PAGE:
It was essential that Martha have a large greenhouse at Cantitoe Corners to grow all of the specimens she was interested in: begonias and orchids of all kinds, lemon trees, ferns and numerous rare specimens of houseplants. Martha and her gardener, Ryan McCallister, use the greenhouse as both a laboratory and a showplace. It is a place to nurture young seedlings as well as display unusual plants that are not ideal for display inside a home, such as the Titan arum, or 'corpse flower', which smells of rotting flesh. (Martha has one!)

Below are photographs of Martha's conservatory greenhouse. (She also has a vegetable greenhouse and a tropical hoop house!) Now that the weather in the Northeast has turned cold and the skies have become a perpetual grey, I thought it would be nice to show a little green. There is a video of Martha touring the greenhouse at the bottom of the post.
This is the main entrance to the greenhouse from the main entrance road. The greenhouse is located at the south end of the property near the tenant house and Martha's main residence, the Winter House.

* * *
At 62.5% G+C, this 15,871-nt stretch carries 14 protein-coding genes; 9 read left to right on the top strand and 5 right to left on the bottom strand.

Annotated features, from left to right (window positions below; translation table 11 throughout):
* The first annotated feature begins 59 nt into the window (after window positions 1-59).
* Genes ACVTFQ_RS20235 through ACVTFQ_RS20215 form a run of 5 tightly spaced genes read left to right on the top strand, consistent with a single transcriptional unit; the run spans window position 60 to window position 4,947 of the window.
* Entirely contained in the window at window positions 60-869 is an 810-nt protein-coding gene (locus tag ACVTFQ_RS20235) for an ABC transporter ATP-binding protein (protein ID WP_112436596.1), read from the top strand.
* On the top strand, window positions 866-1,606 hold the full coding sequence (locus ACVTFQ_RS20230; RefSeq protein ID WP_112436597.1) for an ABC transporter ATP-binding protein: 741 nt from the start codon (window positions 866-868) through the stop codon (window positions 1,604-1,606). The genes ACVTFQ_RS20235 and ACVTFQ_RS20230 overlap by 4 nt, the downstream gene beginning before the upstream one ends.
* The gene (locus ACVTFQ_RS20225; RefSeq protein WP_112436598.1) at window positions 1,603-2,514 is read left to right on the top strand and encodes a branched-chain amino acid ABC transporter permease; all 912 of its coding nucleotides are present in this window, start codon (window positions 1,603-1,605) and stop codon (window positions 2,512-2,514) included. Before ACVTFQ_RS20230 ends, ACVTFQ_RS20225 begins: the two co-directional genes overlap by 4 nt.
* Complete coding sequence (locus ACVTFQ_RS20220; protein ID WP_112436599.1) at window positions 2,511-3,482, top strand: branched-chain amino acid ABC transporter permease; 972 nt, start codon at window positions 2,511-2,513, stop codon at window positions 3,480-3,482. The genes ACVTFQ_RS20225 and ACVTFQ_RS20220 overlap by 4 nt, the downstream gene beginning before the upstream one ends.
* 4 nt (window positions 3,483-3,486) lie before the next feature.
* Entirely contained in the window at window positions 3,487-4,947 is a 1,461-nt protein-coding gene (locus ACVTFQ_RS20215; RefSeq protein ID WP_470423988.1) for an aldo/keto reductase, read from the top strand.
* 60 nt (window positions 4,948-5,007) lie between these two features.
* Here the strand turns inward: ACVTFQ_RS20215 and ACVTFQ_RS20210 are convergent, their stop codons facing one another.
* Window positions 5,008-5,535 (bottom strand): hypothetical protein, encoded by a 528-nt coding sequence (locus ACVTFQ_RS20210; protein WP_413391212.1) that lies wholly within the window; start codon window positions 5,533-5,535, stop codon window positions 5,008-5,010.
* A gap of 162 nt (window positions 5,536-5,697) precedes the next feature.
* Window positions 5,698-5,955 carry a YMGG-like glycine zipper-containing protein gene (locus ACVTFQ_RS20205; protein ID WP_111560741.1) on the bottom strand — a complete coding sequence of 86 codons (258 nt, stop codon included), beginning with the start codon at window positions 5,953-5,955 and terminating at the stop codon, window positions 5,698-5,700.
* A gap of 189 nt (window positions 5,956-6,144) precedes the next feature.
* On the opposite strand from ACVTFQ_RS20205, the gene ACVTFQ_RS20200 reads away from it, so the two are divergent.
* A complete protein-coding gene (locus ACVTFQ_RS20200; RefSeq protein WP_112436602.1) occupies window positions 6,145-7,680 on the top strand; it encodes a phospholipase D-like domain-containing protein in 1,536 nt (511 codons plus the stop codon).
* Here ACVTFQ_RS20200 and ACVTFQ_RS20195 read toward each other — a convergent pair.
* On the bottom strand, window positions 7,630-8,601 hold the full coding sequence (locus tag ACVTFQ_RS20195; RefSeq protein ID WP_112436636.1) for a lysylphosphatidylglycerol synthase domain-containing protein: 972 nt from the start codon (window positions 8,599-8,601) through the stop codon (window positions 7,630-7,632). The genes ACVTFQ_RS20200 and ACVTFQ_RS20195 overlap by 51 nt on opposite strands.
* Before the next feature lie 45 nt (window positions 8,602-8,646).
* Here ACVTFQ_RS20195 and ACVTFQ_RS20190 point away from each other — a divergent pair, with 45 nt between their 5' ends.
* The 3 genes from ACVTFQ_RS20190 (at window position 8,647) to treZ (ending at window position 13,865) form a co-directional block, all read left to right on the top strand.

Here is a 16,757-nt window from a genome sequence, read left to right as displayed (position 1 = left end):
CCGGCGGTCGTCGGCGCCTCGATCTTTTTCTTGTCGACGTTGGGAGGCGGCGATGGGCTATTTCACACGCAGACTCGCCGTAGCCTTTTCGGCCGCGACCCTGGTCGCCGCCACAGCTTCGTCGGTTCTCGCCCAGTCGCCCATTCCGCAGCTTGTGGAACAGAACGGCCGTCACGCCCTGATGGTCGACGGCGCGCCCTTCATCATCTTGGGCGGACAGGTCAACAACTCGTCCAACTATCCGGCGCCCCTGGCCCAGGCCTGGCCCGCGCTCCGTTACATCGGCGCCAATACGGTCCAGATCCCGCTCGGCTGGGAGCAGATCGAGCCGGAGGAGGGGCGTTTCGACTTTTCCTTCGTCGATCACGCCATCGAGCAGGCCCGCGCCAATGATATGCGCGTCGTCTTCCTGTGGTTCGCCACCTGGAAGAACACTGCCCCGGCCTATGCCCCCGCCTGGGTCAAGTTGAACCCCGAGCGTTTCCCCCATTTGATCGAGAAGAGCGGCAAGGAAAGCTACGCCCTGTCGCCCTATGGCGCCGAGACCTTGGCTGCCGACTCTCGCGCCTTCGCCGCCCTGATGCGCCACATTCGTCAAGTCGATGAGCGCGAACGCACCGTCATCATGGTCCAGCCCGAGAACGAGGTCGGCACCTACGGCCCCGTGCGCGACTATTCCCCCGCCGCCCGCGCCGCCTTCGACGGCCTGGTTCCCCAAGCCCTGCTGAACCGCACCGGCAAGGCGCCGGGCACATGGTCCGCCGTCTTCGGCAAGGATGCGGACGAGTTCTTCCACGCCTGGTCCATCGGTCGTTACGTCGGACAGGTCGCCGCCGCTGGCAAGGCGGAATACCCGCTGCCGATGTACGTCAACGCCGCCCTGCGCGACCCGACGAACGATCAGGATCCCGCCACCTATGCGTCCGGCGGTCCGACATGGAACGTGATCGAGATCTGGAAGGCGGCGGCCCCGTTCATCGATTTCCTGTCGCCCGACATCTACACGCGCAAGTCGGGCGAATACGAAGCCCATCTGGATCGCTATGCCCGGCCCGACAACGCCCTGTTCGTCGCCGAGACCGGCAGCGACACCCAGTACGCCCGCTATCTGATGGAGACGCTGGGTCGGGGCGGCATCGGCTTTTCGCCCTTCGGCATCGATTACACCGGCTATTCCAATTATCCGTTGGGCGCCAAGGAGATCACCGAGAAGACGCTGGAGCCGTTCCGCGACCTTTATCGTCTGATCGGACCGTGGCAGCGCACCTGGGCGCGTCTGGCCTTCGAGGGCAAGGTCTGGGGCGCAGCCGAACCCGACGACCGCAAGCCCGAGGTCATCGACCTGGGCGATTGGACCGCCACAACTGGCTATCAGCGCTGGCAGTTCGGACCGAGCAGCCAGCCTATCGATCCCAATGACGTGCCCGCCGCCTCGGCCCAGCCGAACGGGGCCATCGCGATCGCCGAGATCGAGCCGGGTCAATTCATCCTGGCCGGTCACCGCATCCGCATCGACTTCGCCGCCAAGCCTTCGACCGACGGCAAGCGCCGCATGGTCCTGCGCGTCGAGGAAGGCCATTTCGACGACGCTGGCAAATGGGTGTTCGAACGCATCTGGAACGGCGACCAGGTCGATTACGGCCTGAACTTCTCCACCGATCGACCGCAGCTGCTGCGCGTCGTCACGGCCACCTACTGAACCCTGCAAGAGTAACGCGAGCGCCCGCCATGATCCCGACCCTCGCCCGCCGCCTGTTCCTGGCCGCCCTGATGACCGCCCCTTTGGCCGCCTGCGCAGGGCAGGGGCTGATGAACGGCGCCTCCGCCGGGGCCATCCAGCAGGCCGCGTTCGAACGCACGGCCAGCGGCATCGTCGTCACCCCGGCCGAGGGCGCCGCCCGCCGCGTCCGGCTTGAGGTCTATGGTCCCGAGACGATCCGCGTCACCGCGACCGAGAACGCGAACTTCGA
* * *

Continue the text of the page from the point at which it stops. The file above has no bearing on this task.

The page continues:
This aerial view of the greenhouse, taken with one of Martha's drones, shows the vast scale of the edifice. To the rear of the building is the gardener's head house, which is where Ryan McCallister works cultivating, re-potting and caring for all of the plants inside the greenhouse. Behind the greenhouse is the former vegetable garden, which is now Martha's cutting garden.
Here is a closer look at the head house. It is made from the same stone as the stables, quarried in Vermont.
In this more distant view, you can see the adjacent pergola that is used to hang some plants outdoors during the warmer days.
The former vegetable garden, which is now the cutting garden, is located next to the greenhouse.
Inside the greenhouse Martha grows hundreds of specimens of plants: begonias, orchids, succulents and ferns are among her favourites.
A fine gravel covers the aisles to absorb water.
So much green!
Extra pots are stored under some of the benches and everything is grouped by type of plant and displayed beautifully.
Ryan checks in on the plants.
Gorgeous tropical foliage in the sunlight.
Guy Wolff orchid pots in the head house, bottom right. Almost all of the ceramic pots at Martha's house are by ceramicist Guy Wolff.
Kept warm and out of winter's biting chill, Martha's plants have a happy home indeed! What a nice place to visit on those bleak winter days!